Reportback from the FMTA 2011 Annual General Meeting

The Federation of Metro Tenants' Association held our Annual General Meeting this Saturday, June 11. Members of the Board of Directors, staff, tenants and tenant association reps assembled to report back on the initiatives of the past year, elect new members to the Board, and to plan for the coming year. In spite of major cuts to the Tenant Defence Fund, and by extension, the FMTA operating budget, 2010 was a very productive year for the Board and the staff.

Late 2010 saw the election of a new City administration whose goals include eroding tenant rights, and making major cuts to tenant services, including the FMTA. Members of the Board have promoted and defended important tenant issues in a political climate where landlord lobby groups and pro-landlord media outlets and city counselors are increasingly strong. Further, the Board helped strike down legislation that would have allowed for the deregulation of social housing units, and supported Bill 112, the goals of which included Landlord Licensing, Rent Control, and expanded rights for tenants under the RTA.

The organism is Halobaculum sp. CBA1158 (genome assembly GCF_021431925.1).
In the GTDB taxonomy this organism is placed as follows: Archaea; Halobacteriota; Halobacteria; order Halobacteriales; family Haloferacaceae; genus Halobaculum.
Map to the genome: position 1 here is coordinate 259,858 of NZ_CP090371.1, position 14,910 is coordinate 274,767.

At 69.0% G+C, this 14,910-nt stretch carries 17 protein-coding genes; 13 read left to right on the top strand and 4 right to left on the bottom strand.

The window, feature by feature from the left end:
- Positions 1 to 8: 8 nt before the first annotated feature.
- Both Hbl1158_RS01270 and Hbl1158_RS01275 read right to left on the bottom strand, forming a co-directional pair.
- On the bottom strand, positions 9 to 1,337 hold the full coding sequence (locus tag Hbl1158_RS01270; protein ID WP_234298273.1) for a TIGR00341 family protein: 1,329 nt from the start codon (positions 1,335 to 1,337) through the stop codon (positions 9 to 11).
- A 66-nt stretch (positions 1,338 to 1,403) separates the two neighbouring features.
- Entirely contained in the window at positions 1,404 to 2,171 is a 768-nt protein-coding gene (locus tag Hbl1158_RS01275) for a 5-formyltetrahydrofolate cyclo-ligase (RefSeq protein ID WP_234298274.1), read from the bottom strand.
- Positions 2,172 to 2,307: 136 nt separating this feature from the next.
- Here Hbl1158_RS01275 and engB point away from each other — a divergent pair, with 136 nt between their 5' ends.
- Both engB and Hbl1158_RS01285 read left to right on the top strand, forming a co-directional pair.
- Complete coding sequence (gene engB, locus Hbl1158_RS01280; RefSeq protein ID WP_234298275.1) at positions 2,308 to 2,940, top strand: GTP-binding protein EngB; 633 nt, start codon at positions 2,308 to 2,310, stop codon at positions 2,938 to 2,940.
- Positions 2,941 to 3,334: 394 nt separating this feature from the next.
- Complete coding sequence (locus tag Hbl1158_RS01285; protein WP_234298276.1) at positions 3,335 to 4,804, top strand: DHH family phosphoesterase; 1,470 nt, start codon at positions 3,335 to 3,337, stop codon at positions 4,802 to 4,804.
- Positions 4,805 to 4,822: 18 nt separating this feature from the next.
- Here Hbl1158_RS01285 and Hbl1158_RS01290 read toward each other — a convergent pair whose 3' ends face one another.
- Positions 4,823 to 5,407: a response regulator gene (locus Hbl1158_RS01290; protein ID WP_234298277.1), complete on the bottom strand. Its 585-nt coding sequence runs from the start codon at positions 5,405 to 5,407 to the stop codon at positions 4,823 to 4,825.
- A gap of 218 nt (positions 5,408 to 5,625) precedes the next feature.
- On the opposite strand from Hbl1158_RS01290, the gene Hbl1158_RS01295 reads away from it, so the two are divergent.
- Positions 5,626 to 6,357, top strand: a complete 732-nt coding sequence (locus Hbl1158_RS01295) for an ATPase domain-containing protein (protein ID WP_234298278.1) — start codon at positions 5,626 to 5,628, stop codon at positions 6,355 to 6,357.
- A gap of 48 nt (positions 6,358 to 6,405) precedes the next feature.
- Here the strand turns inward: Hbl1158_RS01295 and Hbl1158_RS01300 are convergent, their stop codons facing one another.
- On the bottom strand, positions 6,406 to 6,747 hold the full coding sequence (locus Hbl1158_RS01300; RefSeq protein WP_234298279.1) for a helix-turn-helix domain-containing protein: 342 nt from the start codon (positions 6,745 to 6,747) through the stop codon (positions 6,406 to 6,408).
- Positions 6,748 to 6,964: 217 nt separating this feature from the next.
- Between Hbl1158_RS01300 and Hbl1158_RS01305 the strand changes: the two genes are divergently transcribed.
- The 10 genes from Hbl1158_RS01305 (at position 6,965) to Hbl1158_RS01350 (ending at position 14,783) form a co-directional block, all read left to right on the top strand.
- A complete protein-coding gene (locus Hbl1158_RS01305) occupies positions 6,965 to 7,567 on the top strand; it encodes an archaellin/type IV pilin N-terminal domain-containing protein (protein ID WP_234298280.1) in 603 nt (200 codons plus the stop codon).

The Outreach and Organizing team have had a very busy and successful year, helping tenants in Toronto save over $350 000 in rental increases. The Tenant Education Project gave over 130 educational workshops in 2010 to over 3000 tenants and agency workers. The FMTA Tenant School was a particularly exciting new project in 2010. The school was possible by a grant from the Law Foundation of Ontario. Over the course of 5 weeks, over 100 tenants were educated on in-depth information on tenancy and the law. Tenant School was so successful that a second session was held early in 2011, and we are hoping to make the project an annual event. The O & O took on many other projects in 2010, participating in Mike Colle's Bed Bug summit, and promoting tenant voting and engagement in elections. The staff on the hotline continue to work tirelessly, taking over 10, 000 calls in 2010. They made it through another winter season, when the phone lines are flooded with calls from tenants who have received Automatic Rent Reduction notices from the City of Toronto and are seeking direction on how to apply them.